Dylan Badura is a senior pitcher from Omaha, Neb. After spending two years at Indian Hill Junior College, Badura transferred to UTPA. He made 20 appearances for the Broncs in 2012, including three starts. He posted a 2-2 record with one save. Badura registered a victory in his UTPA debut, fanning two in two innings against Southern Utah. His first save came in a conference contest at NJIT. Badura is majoring in public relations/marketing.



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April 22, 2013


The Grind


Now that college baseball is about halfway done and conference has started, “The Grind” is more apparent now more than ever.


“The Grind” is well known to baseball players and any athlete playing sports. Free time is hard to come by now, and athletes become very tired and weary. I could explain “The Grind” using an extended amount of analogies and big words, but instead I’ll quickly illustrate an example of this week’s time table for UTPA.


Sunday: Wake up and head to the field early at 9:30 a.m. for stretching, batting practice a.k.a. “BP” and daily routines to follow. Our game against Chicago State started at 1 p.m., the game then ended somewhere around 4 p.m.  Then, it was off to home to get showered and dressed up for our athletic banquet. Meet with the team at 5:30 p.m. to make our appearance together. Arrive back home around 9:30 p.m. Do any remaining homework and go to bed.


Monday: Day off, Optional lifting. Get caught up with school and classes that we have missed due to being on the road.


Easy enough so far, but let’s get further into the week.


Tuesday: Bus leaves for Austin at 8 a.m., which is about a 5 ½- to 6-hour trip. Study for an hour on the bus and the rest of the time is yours. 12:30 stop in San Antonio for lunch at the infamous “Golden Corral.” Then it’s back on the road. Arrive in Austin around 2 p.m. Stretch, daily routines and “BP.” Game against the Longhorns started at 6 p.m., then the game ended around 10 p.m. hop in the shower and then head straight home. Pull up to the locker room in Edinburg around 3 a.m., and then run to bed.


Wednesday: Go to classes whatever time they may be. Lucky for me I don’t have classes on Wednesday. Unfortunately I can’t say the same for others with class at 8 a.m. and so on. After class it’s off to weights at 11:30 a.m. Grab some grub and then it’s off to practice at 3 p.m. Class after if you have it, then eat dinner and off to bed.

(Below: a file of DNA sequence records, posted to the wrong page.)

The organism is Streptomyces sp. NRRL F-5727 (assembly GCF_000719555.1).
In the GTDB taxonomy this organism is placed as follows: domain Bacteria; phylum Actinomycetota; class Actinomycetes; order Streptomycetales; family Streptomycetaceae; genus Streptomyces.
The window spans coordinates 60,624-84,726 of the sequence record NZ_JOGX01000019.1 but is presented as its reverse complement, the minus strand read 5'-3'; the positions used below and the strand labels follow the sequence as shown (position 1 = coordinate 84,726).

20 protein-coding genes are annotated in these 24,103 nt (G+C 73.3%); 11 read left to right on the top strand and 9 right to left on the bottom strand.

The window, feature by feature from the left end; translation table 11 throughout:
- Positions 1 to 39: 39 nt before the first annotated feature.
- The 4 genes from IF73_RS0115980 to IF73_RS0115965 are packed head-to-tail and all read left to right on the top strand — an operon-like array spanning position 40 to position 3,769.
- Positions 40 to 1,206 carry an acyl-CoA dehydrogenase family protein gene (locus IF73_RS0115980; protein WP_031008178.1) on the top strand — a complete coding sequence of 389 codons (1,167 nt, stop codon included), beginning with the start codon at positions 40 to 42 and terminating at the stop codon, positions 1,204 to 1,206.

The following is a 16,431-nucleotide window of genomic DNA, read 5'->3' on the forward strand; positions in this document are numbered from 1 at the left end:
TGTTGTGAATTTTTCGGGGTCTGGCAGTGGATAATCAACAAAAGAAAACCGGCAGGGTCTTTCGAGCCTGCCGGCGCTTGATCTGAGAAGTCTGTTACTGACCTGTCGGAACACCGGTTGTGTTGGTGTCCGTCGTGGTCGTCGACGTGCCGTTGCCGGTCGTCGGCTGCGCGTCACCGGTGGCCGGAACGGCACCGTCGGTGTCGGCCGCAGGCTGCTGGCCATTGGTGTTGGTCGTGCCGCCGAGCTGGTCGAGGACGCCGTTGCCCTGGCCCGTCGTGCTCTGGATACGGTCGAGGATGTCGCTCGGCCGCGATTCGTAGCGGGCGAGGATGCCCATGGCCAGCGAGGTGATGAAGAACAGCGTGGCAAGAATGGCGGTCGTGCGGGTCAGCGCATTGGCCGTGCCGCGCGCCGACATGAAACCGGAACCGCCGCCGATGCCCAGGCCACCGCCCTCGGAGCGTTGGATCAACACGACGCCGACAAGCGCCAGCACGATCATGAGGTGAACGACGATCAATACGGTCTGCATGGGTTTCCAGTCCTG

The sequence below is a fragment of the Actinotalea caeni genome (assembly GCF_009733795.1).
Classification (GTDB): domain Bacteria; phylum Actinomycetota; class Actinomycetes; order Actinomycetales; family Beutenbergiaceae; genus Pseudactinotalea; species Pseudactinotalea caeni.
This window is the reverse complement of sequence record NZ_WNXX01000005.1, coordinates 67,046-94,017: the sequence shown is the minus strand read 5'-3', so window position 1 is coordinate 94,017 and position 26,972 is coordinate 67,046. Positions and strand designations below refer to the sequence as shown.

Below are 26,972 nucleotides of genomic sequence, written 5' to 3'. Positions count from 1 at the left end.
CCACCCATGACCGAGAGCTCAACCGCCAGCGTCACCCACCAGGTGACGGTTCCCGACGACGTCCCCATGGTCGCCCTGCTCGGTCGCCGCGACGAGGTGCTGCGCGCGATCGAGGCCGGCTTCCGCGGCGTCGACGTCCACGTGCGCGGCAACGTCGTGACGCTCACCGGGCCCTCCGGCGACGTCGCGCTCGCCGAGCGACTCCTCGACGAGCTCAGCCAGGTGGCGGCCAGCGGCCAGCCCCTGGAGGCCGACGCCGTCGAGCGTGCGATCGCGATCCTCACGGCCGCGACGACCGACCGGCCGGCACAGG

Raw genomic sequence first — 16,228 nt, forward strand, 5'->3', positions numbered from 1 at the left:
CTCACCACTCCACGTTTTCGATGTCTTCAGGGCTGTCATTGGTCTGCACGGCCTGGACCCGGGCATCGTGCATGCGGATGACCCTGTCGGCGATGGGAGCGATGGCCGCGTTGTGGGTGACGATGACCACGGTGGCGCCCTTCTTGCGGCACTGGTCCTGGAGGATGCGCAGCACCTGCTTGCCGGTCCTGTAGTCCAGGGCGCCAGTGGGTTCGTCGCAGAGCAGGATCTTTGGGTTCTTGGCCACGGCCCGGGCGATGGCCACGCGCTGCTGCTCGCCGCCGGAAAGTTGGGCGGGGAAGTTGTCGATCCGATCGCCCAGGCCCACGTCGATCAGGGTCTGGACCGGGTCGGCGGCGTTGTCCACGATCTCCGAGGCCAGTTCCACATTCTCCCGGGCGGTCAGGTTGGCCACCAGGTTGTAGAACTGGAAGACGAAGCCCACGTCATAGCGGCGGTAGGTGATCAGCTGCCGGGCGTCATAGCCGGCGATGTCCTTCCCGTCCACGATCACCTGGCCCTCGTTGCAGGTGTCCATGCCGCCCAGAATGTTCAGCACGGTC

Thursday: Class throughout the day. Practice at 1 p.m., due to traveling. Bus leaves at 3:30 p.m., so you need to be dressed, packed and ready to go. An hour of studying on the bus (which is what I’m currently doing…) then the other four hours are ours till we get to Houston for Conference weekend against Houston Baptist.


In just those five days we traveled a total of 946 miles. Studied for two hours plus, went to all the classes we could/met up with teachers about missed class. We also had two practices, weight sessions twice, two games and one athletic banquet.


Side effects of “The Grind” may include: loss of sleep, non-healthy food choices (fast food), sore rear-ends, classes missed and possibly meals as well, low battery on electronics and sometimes, emotions running high. Consult your local trainer if more problems arise.


My point is that being a student athlete is not easy, especially when in the middle of the season. “The Grind” is a tough part that comes with being an athlete, but you must learn to love it. When I was talking about it with our shortstop/second baseman, Riley Goulding, he made a good point. He said “The grind in the years that I’ve played is a lot easier when you’re winning.” This is true, but no matter whether you’re team is winning or losing, “The Grind” is a love/hate relationship.


As my senior year of college progresses, I’ve found that a lot of the small things about baseball are starting to jump out at me more now than ever before. I’ve come to realize that whenever I’m done with this game that I love, I think “The Grind” is definitely one aspect that I will truly miss. 


Until next time, like always, I’ll leave you with a quote that I have found. (Which kind of fits my current state of mind.)


“Do not dwell in the past, do not dream of the future, concentrate in the mind on the present moment.” – Buddha



(photos by Dutch Cowgill/UTPA Athletics)